(where(are)(the(obligatory(lisp)(syntax))(jokes))) ?

functional algorithms (1)

sir99 (517110) | more than 10 years ago | (#8453970)

I wrote a Sieve of Erasthones program in Haskell yesterday, and although it's amazingly short, and easy to understand (after you get your head around infinite lazy lists ;-), it's also terribly inefficient (big O-wise, it seems), at least compared to a version I wrote in C. I think it would run faster if I let the garbage collector use more memory, but I haven't looked into that.

So, functional programmers, how to improve such a program without simply mimicking the imperative version?

import System
import Numeric

x `divides` y = y `rem` x == 0

sieve :: [Int] -> [Int]
sieve (x:xs) = x : sieve [y | y <- xs, not (x `divides` y)]

primes = 2: sieve [3,5..]
-- sieve [2..] would also work

main = do args <- getArgs
let count = fst (head (readDec (head args))) in
putStr ((show (take count primes)) ++ "\n")
Slashdot ate my spaces.

Re:functional algorithms (1)

SparafucileMan (544171) | more than 10 years ago | (#8454063)

Shoulda written it in LISP, no one knows Haskell. ;)

As far as big-O goes, all you need to know is that somewhere is a C implementation of the recent proof that PRIME (aka, finding all the primes) is not greater than n (aka, linear). It might be log something, but I forget and am lazy.

Re:functional algorithms (1)

sir99 (517110) | more than 10 years ago | (#8454212)

Actually, I adapted the Haskell code from someone's thesis [216.239.41.104] about stream (i.e. lazy list) algorithms, in Scheme.
(define (sieve stream)
(cons-stream
(stream-car stream)
(sieve (stream-filter
(lambda (x)
(not (divisible? x (stream-car stream))))
(stream-cdr stream)))))

(define (integers-starting-from n)
(cons-stream n (integers-starting-from (+ n 1))))

(define primes (sieve (integers-starting-from 2)))

I bought this book (4, Informative)

johnnyb (4816) | more than 10 years ago | (#8454006)

I bought this book about 6 months ago. I *love* it. The author did an excellent job showing many interesting algorithms. I did have to read it a few times to make sense of it, as I am not as engaged in the functional programming community as I would like. I still have trouble figuring out how to apply the banker's method and the physicist's method when determining the amortized performance of functional algorithms.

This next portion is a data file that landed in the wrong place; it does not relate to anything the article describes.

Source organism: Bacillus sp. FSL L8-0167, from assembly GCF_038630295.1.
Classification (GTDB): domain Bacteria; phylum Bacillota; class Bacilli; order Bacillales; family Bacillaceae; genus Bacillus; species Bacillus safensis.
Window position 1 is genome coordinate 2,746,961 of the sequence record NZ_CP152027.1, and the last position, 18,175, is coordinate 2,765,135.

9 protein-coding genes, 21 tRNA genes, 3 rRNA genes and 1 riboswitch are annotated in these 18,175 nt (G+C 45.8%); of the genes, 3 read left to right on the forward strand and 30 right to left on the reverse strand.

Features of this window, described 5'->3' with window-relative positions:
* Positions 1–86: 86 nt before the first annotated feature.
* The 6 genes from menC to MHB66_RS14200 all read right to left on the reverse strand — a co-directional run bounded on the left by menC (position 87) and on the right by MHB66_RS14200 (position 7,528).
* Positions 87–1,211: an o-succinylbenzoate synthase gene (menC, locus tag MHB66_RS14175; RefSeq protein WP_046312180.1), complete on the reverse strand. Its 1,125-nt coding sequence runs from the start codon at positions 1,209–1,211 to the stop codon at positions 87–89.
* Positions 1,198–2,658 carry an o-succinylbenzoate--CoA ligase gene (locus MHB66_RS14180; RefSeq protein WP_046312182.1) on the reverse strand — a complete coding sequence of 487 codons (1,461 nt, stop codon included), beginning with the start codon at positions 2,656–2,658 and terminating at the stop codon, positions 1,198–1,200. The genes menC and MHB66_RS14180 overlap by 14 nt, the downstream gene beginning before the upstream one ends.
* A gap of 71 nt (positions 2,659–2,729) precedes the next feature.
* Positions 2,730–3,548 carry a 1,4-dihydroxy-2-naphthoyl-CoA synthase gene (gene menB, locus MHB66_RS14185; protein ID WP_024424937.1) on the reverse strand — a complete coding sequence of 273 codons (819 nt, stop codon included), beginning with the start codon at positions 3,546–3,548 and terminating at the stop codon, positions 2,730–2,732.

Anyway, the book was a great read. I was really surprised to learn how efficient some of the functional data structures could be.

Good discussion as well on the use of suspensions (lazy evaluation for specific blocks of code) in programming.

Anyone else reminded of Star Trek? (-1)

Anonymous Coward | more than 10 years ago | (#8454007)

Data's structure was fully functional, too. Just ask Tasha.

Re:Anyone else reminded of Star Trek? (-1)

Anonymous Coward | more than 10 years ago | (#8454106)

Yar!!

I heard this mentioned on some previous article (1)

emurphy42 (631808) | more than 10 years ago | (#8454057)

Microsoft Excel is a functional programming language. Discuss.

Online version available (5, Informative)

johnnyb (4816) | more than 10 years ago | (#8454073)

Also, since this was this guy's thesis, it's also available online

See http://www-2.cs.cmu.edu/~rwh/theses/okasaki.pdf [cmu.edu] .

I suggest you get the book, however, as it's a great read.

Another Book ... (2, Informative)

Anonymous Coward | more than 10 years ago | (#8454087)

"A while ago I read the comments following a Slashdot book review. Someone had posted a request for books that covered a wider range of languages than..."

Well he why not try "Comparative Programming Languages" it covers most of them.

Here is an excerpt:

"This book considers the principal programming language concepts and how they are dealt with in object-oriented languages such as Java and Delphi, in traditional procedural languages such as Pascal, C and Fortran, in hybrid object-oriented or object-based languages such as C++ and Ada 95, in functional languages such as ML and in logic languages like Prolog. "

There is also a link to it:

http://www.cs.stir.ac.uk/~rgc/cpl/